Ordinarily I don’t like fantasy, unless the author is Maggie Stiefvater, Melina Marchetta, or Kelley Armstrong. They know how to make stories so good, you forget you decided not to like fantasy.
Moria and Ashyn are 16-year-old twins in the village of Edgewood, which abuts The Forest of the Dead, a place thick with spiritual energy from the dead criminals who have been exiled there. Moria and Ashyn have been born with the ability to communicate with spirits, and thus Moria has become a “Keeper” and Ashyn is a “Seeker,” one of four such pairs of specially endowed twins in the Empire. Ancestral Spirits guide and direct them.
The main role of the Keeper and Seeker is to contact the angry spirits of the exiles each year on the night where the veil between the living and the dead is the thinnest, in order to help bring them rest and peace. Each of the girls is aided by a special beast. Moria has a Daigo, a wildcat, and Ashyn has Tova, a hound. It is thought that the spirits of former warriors reside in the beasts.
Moira and Ashyn were not allowed to perform their duties until they turned sixteen, but now it is time. Ashyn is nervous, but Moria assures her it will be fine:
Nothing ever goes wrong, Ash. If it did, we’d hear the stories. The only thing people love more than a good story is a bad one. Tales of tragedy and woe and bloody entrails, strung like ribbons, decorating the battlefields.”
But this time, something does go very wrong, and the consequences are catastrophic for the village. The girls must travel to the Capital to seek help.
Moria, unable to find Ashyn, heads out to appeal to the Emperor, accompanied by the warrior Gavril Kitsune. Ashyn also travels to the Capital, along with Ronan, an exiled criminal who miraculously has survived The Forest of the Dead. The dangers for the four of them are severe, and it is not clear who among them will survive their mission.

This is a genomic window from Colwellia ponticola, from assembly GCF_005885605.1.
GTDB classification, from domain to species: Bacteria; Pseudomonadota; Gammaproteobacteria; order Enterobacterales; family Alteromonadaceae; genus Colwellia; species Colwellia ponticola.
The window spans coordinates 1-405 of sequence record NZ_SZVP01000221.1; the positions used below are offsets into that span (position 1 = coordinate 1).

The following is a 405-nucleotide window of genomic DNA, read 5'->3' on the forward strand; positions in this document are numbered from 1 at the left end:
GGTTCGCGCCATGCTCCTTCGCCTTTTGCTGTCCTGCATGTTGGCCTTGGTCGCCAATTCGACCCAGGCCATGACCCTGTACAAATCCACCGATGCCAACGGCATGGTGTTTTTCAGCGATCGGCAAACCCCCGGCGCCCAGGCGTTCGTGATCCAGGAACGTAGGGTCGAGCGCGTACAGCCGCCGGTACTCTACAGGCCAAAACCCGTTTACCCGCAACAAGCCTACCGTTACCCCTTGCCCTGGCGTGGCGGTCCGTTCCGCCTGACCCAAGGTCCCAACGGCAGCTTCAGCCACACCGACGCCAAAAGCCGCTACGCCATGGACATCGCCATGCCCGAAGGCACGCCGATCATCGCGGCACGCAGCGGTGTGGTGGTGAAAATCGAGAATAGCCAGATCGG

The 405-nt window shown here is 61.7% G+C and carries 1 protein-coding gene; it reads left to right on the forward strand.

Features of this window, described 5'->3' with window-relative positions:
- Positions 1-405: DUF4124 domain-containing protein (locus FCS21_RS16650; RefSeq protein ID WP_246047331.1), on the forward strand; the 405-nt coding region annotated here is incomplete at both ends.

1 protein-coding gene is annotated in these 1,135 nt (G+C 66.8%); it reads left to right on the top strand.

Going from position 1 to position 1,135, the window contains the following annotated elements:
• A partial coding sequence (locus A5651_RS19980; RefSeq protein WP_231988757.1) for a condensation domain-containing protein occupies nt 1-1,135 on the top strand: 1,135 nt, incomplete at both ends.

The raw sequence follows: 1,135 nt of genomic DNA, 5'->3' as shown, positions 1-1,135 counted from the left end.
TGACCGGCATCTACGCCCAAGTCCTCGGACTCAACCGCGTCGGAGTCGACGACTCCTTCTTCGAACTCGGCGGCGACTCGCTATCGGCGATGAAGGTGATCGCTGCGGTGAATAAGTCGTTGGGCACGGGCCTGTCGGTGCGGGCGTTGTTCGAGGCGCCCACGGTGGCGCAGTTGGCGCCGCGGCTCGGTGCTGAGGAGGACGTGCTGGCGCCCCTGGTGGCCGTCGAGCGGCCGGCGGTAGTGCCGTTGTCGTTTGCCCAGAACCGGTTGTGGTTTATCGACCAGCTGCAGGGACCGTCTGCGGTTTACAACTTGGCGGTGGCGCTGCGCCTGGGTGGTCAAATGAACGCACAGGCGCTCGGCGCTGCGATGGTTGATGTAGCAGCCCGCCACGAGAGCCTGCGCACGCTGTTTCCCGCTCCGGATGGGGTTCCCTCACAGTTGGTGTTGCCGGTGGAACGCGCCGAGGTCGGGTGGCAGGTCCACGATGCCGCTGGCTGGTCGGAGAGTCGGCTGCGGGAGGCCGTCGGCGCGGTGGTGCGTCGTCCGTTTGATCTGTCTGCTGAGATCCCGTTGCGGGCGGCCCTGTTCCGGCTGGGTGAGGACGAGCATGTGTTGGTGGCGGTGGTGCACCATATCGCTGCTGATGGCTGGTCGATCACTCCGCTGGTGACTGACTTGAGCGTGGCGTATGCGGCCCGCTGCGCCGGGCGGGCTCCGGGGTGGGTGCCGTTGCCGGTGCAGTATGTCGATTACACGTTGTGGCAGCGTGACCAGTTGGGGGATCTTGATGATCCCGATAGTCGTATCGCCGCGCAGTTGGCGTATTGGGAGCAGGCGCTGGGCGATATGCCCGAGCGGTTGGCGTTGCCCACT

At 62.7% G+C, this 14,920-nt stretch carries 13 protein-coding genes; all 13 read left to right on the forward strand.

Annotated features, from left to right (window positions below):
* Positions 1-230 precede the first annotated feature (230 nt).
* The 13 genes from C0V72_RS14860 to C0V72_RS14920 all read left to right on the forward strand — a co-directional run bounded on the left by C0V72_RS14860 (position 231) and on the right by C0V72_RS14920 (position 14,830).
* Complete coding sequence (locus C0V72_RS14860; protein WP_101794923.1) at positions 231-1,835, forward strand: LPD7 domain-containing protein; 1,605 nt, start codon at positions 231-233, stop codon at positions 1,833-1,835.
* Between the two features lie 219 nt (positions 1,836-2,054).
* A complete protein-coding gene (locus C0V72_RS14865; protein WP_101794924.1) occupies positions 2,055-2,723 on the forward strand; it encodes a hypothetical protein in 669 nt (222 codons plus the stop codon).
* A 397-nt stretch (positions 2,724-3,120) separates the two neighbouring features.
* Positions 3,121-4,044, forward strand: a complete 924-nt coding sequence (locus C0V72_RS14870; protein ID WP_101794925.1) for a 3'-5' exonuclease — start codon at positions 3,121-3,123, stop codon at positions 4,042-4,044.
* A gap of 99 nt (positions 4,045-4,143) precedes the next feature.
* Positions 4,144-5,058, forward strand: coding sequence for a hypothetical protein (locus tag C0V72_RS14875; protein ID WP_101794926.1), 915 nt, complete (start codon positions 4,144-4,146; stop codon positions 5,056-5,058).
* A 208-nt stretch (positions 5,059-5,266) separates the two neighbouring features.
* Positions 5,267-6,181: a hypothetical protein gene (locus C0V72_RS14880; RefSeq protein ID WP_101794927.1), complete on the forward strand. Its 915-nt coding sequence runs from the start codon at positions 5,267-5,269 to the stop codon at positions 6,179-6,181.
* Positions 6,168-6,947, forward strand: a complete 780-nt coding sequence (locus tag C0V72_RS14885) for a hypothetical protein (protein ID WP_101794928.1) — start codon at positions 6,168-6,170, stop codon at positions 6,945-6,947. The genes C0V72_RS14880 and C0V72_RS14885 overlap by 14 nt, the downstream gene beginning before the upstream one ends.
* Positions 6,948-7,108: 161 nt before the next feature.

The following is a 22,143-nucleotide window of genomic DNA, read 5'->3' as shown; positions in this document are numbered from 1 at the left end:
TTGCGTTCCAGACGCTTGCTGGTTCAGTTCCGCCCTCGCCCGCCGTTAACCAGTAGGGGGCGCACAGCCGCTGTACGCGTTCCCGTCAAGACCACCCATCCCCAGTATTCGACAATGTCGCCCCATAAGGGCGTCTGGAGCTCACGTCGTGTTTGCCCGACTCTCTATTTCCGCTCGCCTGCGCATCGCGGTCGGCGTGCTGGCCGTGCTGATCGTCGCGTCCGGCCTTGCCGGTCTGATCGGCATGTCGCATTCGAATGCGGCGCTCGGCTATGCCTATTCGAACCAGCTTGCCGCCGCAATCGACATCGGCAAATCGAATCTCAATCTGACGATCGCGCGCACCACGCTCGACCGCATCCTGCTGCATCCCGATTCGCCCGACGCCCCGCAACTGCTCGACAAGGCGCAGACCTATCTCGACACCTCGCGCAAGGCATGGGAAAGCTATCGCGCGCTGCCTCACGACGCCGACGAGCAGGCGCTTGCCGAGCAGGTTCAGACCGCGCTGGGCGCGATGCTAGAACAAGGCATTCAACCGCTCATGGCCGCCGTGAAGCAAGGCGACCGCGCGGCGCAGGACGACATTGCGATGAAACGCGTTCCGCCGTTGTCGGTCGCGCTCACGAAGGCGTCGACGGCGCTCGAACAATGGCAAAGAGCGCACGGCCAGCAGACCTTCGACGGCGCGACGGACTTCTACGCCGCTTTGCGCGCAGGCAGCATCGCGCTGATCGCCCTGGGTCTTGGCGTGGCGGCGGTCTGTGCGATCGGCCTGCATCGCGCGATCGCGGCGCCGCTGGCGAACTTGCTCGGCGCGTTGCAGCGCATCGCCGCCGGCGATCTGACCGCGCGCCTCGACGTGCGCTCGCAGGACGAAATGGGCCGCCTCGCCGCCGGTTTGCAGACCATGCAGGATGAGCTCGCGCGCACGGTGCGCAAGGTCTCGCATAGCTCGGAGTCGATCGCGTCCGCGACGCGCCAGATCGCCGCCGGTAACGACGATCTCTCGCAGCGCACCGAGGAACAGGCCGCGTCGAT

Discussion: Kelley Armstrong creates great characters. They are multi-dimensional and – I know this sounds trite, but the females are brave yet vulnerable, and the males strong yet tender. (You’d think this would presage a lot of ear tucks, but there was nary a one. There was, however, a great scene in which one of the boys braids the hair of one of the girls.)
The twins are devoted to each other and connected to one another in many ways, and yet they are quite distinct personalities. Each is appealing in her own way, and each has very distinctive insecurities and defenses.
The underlying conceit – that the scary stories told by Moria to entertain the kids of her village come true through sorcery, is cleverly done, and inspires some entertaining conversation among the characters on what is real, what is superstition, and what can never be known.
Kelley adopts some standard YA tropes, but she manages to make them fresh and entertaining. More importantly, she also invokes the eternally entertaining themes of great epic sagas – characters both heroic and tragic, a battle of huge proportions, and a difficult quest with life-threatening struggles requiring extraordinary feats of bravery and prowess.
Evaluation: I think I may be biased in favor of works by Kelley Armstrong because it seems we share the same notions about what characters should be like; what constitutes dialogue that is both entertaining and realistic; and what makes a story memorable. (Too bad only one of us can write, and it isn’t I.) I enjoyed this a great deal, but be aware, it is only the first of a series.
Published by HarperCollins, 2014